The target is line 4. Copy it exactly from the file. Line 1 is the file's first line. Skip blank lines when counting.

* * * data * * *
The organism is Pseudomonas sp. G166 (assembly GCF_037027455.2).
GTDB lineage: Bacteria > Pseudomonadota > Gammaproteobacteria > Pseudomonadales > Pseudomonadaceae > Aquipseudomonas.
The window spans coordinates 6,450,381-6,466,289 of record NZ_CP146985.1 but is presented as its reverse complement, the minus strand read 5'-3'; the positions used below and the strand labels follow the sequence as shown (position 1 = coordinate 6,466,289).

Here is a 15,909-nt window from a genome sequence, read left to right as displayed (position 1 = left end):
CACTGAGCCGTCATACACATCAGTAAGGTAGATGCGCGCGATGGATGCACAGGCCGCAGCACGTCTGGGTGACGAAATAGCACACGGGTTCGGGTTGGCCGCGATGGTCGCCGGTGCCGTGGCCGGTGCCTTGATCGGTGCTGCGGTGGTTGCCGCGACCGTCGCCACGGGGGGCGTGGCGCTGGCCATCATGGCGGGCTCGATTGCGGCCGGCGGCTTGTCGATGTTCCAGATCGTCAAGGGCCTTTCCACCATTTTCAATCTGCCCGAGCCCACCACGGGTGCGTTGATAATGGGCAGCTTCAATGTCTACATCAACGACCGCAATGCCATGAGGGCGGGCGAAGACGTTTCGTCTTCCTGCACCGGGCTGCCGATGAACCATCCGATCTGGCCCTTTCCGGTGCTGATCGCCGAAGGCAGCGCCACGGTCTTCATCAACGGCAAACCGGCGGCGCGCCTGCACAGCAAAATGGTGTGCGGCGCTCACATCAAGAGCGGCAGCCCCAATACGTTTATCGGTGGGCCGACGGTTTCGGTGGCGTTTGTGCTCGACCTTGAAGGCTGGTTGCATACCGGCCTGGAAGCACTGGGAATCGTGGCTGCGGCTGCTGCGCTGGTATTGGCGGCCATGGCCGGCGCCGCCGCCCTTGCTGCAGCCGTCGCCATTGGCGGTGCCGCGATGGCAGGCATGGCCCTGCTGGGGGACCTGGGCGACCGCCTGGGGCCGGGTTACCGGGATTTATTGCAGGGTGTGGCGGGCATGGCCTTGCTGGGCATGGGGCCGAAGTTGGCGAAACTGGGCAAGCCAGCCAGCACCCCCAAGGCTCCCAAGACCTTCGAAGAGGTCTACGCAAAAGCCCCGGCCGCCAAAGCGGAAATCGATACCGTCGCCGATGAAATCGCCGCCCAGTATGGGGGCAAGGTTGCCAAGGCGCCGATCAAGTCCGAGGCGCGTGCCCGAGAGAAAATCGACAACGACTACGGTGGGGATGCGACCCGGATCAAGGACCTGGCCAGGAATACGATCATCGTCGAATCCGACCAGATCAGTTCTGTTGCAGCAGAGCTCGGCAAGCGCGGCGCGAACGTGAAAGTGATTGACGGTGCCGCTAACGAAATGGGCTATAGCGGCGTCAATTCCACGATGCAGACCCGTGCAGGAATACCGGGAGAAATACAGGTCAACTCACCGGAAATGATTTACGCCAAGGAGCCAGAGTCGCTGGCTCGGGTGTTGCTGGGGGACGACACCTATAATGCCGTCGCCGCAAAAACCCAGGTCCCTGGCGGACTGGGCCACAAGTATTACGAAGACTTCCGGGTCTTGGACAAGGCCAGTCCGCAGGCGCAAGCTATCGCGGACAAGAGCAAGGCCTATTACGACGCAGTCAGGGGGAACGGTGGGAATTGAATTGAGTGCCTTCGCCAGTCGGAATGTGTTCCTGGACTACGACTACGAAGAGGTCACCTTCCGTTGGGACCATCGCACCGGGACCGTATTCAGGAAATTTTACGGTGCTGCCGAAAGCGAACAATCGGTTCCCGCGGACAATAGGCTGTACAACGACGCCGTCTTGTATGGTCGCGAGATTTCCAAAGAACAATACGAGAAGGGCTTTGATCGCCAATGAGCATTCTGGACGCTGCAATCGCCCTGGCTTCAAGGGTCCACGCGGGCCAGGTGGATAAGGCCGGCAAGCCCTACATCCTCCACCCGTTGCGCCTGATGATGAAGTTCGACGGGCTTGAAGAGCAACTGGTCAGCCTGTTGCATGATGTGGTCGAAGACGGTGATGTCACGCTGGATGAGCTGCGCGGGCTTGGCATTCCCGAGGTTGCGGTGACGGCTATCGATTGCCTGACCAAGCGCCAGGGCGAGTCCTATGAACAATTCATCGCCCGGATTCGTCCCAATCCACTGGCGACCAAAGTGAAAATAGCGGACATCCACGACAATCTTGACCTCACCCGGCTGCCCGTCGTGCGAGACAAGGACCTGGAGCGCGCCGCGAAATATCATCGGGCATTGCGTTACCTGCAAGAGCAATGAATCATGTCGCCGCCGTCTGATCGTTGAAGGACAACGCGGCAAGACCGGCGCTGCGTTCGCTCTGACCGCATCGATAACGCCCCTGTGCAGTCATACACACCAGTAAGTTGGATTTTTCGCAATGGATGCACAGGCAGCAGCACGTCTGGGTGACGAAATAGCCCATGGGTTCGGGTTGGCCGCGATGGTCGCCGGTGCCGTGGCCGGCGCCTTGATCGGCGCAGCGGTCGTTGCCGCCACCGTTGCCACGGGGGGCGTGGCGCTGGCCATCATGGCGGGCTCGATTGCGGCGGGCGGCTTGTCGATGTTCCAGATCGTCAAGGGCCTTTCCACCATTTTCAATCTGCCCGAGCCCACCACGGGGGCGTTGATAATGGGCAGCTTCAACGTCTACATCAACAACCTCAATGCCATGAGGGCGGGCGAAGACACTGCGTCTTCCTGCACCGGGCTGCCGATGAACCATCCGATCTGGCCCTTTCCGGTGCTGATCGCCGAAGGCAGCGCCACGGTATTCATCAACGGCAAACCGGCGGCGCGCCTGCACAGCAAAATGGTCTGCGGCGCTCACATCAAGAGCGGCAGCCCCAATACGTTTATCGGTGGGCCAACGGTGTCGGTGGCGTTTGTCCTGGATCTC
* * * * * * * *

Here is a 15,909-nt window from a genome sequence, read left to right as displayed (position 1 = left end):